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- "This process requires precise control of homologous chromosome pairing and genetic recombination to secure accurate chromosome segregation and transferring of genetic materials to the next generation. Therefore, defects in meiotic progression cause aneuploidy, which leads to reproductive failure and congenital birth defects as evidenced by 7–10% of chromosomally abnormal pregnancies in humans (Hunt and Hassold 2008). Although a higher frequency of deleterious consequences arise from meiotic defects, relatively fewer studies have focused on the mechanisms underlying accurate meiotic rather than mitotic cell divisions, especially in multicellular systems. "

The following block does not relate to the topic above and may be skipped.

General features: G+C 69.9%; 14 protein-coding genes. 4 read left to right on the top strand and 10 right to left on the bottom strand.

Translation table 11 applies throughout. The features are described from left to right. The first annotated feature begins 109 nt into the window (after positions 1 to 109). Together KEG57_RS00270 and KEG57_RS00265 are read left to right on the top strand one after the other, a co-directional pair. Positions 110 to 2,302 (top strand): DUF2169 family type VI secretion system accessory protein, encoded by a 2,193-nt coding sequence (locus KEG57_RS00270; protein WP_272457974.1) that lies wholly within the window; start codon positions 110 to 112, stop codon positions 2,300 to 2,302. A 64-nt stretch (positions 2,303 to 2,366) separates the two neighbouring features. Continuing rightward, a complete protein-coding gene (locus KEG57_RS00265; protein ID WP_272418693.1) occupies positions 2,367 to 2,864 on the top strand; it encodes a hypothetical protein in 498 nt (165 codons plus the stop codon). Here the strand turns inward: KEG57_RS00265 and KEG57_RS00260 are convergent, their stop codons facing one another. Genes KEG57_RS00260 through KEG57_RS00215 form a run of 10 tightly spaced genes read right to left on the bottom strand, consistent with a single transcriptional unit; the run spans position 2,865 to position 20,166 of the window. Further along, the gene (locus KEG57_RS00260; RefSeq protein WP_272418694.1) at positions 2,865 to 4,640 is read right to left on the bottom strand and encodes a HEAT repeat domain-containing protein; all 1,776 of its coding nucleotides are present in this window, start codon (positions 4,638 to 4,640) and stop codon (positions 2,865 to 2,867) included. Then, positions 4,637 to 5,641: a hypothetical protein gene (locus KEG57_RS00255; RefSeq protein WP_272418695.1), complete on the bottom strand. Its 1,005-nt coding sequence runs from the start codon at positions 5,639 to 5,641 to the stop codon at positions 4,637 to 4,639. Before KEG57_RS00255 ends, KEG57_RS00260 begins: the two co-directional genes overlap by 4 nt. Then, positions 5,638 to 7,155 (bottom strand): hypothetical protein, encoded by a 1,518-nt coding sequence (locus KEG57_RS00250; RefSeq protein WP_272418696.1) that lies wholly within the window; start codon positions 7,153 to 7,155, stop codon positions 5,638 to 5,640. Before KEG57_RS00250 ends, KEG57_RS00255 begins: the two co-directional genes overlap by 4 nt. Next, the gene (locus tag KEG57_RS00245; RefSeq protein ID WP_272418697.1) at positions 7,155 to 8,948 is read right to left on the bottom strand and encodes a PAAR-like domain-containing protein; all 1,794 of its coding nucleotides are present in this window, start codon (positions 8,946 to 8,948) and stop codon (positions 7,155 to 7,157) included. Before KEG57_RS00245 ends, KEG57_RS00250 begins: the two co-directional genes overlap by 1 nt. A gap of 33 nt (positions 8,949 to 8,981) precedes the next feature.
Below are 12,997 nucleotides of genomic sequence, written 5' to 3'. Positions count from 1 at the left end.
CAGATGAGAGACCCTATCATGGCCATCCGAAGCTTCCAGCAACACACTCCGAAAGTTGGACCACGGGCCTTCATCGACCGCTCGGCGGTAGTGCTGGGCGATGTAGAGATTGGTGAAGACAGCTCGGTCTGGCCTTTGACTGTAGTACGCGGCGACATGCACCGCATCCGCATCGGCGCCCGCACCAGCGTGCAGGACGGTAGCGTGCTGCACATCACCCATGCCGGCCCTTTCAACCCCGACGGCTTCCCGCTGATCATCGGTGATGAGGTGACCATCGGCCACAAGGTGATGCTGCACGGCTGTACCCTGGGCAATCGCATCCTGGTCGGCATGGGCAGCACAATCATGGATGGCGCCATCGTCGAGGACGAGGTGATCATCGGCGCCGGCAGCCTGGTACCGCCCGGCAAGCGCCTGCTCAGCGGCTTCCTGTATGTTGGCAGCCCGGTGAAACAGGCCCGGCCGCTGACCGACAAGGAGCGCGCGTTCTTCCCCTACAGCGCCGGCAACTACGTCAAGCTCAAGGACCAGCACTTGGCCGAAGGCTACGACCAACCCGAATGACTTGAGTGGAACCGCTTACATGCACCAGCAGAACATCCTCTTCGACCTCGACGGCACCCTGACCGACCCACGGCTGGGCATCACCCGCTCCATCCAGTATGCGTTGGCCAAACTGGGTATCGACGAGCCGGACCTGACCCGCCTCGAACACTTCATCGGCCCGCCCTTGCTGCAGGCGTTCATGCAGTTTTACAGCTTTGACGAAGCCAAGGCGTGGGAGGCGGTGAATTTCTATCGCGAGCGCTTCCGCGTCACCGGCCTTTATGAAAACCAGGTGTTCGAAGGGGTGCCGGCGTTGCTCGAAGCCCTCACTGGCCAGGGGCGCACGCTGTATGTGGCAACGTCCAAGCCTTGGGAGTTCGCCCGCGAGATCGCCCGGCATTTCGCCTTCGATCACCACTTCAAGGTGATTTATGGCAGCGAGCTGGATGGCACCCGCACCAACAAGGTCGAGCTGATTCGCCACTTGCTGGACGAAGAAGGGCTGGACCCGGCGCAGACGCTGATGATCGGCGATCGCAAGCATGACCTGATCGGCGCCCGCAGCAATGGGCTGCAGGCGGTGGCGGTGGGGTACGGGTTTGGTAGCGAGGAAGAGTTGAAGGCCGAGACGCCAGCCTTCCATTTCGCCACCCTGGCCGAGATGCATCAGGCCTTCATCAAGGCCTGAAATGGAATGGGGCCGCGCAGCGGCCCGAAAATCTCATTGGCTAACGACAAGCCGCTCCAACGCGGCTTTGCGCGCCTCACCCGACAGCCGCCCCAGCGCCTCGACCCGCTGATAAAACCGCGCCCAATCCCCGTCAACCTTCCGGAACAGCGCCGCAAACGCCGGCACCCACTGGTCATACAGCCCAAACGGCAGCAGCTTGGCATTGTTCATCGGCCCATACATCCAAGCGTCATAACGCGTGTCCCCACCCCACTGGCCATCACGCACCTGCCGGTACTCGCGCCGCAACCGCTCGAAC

ABSTRACT: Although a growing number of studies have reported the importance of SUMOylation in genome maintenance and DNA double-strand break repair (DSBR), relevant target proteins and how this modification regulates their functions are yet to be clarified. Here, we analyzed SUMOylation of ZTF-8, the homolog of mammalian RHINO, to test the functional significance of this protein modification in the DSBR and DNA damage response (DDR) pathways in the Caenorhabditis elegans germline. We found that ZTF-8 is a direct target for SUMOylation in vivo and that its modification is required for DNA damage checkpoint induced apoptosis and DSBR. Non-SUMOylatable mutants of ZTF-8 mimic the phenotypes observed in ztf-8 null mutants including reduced fertility, impaired DNA damage repair and defective DNA damage checkpoint activation. However, while mutants for components acting in the SUMOylation pathway fail to properly localize ZTF-8, its localization is not altered in the ZTF-8 non-SUMOylatable mutants. Taken together, these data show that direct SUMOylation of ZTF-8 is required for its function in DSBR as well as DDR but not its localization. ZTF-8's human ortholog is enriched in the germline, but its meiotic role as well as its post-translational modification has never been explored. Therefore, our discovery may assist in understanding the regulatory mechanism of this protein in DSBR and DDR in the germline. Copyright © 2015, The Genetics Society of America.